The new WHO 2016 classification of brain tumors-what neurosurgeons need to know.

BACKGROUND:

The understanding of molecular alterations of tumors has severely changed the concept of classification in all fields of pathology. The availability of high-throughput technologies such as next-generation sequencing allows for a much more precise definition of tumor entities. Also in the field of brain tumors a dramatic increase of knowledge has occurred over the last years partially calling into question the purely morphologically based concepts that were used as exclusive defining criteria in the WHO 2007 classification.

METHODS:

Review of the WHO 2016 classification of brain tumors as well as a search and review of publications in the literature relevant for brain tumor classification from 2007 up to now.

RESULTS:

The idea of incorporating the molecular features in classifying tumors of the central nervous system led the authors of the new WHO 2016 classification to encounter inevitable conceptual problems, particularly with respect to linking morphology to molecular alterations. As a solution they introduced the concept of a “layered diagnosis” to the classification of brain tumors that still allows at a lower level a purely morphologically based diagnosis while partially forcing the incorporation of molecular characteristics for an “integrated diagnosis” at the highest diagnostic level. In this context the broad availability of molecular assays was debated. On the one hand molecular antibodies specifically targeting mutated proteins should be available in nearly all neuropathological laboratories. On the other hand, different high-throughput assays are accessible only in few first-world neuropathological institutions. As examples oligodendrogliomas are now primarily defined by molecular characteristics since the required assays are generally established, whereas molecular grouping of ependymomas, found to clearly outperform morphologically based tumor interpretation, was rejected from inclusion in the WHO 2016 classification because the required assays are currently only established in a small number of institutions.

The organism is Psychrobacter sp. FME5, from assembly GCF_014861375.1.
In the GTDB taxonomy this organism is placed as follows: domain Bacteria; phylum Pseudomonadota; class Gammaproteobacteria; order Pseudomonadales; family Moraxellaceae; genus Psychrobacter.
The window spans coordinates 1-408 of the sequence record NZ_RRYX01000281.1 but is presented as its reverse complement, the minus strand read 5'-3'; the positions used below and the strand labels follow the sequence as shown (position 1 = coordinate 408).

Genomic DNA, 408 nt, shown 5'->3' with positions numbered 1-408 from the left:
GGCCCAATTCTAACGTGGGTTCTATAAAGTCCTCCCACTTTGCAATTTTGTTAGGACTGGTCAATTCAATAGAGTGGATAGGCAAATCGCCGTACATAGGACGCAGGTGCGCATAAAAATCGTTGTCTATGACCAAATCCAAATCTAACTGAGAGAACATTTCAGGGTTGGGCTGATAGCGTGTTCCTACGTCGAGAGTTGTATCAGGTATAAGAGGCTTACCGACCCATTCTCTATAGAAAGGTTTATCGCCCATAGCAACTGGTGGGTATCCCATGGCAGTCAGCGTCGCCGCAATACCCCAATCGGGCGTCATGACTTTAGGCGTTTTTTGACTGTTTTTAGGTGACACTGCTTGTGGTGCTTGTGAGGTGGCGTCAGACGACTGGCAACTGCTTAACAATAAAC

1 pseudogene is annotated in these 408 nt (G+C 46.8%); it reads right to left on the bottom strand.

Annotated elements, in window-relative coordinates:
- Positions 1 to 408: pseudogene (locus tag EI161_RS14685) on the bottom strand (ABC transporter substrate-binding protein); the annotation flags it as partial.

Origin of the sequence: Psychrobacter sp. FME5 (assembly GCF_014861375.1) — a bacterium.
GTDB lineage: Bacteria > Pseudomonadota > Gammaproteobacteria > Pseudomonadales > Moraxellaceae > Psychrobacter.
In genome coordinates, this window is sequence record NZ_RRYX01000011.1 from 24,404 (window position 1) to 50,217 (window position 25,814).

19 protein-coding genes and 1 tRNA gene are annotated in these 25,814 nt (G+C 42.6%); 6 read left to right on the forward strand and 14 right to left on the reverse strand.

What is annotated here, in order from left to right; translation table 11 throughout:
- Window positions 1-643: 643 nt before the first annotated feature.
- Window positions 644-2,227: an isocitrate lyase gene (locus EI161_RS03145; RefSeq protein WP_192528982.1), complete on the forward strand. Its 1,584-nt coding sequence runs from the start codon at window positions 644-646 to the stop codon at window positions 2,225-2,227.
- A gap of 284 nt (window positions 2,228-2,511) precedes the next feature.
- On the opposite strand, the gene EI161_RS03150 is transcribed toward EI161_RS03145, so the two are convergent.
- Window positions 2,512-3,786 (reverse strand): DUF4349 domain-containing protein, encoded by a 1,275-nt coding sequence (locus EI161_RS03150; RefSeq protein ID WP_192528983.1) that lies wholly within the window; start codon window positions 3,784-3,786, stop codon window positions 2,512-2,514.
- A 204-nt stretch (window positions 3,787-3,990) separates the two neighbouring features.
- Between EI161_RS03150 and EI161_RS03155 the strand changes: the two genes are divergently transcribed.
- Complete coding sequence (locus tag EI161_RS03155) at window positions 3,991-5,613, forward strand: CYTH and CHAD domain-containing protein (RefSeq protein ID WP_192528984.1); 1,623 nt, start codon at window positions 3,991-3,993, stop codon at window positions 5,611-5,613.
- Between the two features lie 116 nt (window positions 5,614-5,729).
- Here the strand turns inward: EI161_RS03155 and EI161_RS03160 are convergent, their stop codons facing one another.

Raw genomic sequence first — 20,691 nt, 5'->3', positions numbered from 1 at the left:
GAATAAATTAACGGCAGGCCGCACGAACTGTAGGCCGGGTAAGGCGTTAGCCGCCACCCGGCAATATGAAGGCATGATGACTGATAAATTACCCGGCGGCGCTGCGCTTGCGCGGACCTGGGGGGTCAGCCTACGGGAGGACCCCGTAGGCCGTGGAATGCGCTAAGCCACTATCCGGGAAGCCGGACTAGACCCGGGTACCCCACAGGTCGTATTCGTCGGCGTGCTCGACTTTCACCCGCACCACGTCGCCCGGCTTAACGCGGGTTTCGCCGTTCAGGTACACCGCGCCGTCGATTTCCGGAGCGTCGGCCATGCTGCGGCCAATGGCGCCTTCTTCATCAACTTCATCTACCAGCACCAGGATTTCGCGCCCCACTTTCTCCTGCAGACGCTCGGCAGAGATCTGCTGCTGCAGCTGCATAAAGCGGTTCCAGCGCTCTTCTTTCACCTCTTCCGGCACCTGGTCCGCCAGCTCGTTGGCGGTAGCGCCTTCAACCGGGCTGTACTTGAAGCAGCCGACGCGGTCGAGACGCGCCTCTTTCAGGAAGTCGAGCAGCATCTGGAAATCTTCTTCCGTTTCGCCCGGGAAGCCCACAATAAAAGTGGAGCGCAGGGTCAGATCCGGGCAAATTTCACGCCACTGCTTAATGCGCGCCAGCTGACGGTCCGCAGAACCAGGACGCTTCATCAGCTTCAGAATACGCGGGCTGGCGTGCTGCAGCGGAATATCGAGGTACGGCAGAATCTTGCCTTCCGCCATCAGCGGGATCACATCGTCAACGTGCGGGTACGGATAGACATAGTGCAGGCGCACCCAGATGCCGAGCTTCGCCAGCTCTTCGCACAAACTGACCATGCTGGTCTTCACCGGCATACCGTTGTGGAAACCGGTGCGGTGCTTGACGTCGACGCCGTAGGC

CONCLUSION:

In summary, while neuropathologists have now encountered various challenges in the transitional phase from the previous WHO 2007 version to the new WHO 2016 classification of brain tumors, clinical neurooncologists now face many new diagnoses allowing a clearly improved understanding that could offer them more effective therapeutic opportunities in neurooncological treatment. The new WHO 2016 classification presumably presents the highest number of modifications since the initial WHO classification of 1979 and thereby forces all professionals in the field of neurooncology to intensively understand the new concepts. This review article aims to present the basic concepts of the new WHO 2016 brain tumor classification for neurosurgeons with a focus on neurooncology.

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